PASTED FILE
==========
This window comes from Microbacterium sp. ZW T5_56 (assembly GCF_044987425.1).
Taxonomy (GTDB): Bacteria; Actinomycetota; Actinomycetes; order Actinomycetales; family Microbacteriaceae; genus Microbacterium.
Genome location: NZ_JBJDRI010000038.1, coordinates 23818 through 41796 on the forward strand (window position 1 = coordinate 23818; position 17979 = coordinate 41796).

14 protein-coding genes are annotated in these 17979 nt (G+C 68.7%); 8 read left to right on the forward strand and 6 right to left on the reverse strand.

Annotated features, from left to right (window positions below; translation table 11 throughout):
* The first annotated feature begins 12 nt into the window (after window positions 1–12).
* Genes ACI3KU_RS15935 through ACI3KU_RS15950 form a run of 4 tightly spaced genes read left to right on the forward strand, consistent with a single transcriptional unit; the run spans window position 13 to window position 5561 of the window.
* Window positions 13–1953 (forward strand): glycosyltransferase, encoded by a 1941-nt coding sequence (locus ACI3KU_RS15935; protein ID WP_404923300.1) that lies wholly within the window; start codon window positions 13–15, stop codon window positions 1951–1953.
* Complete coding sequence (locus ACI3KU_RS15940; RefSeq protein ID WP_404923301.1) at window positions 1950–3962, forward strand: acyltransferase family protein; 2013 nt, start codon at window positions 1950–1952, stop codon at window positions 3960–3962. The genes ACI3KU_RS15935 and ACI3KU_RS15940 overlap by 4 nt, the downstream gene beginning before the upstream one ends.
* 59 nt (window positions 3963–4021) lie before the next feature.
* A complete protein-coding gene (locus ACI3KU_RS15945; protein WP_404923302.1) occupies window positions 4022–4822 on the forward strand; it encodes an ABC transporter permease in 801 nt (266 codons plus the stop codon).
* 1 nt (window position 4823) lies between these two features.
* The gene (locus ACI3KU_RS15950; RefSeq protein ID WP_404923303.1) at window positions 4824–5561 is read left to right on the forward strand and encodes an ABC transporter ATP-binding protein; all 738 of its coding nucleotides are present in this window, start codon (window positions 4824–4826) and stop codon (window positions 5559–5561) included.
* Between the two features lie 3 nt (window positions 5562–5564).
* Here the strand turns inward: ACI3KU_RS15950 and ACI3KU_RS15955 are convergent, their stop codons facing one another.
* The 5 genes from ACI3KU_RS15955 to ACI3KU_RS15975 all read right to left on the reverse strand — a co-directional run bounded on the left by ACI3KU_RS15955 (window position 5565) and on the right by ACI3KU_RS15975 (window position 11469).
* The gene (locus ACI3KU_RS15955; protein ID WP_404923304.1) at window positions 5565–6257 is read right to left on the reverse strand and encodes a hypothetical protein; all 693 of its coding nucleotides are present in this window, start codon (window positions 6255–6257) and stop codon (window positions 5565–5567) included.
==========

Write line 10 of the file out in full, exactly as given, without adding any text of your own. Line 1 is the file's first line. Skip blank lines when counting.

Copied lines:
* 59 nt (window positions 3963–4021) lie before the next feature.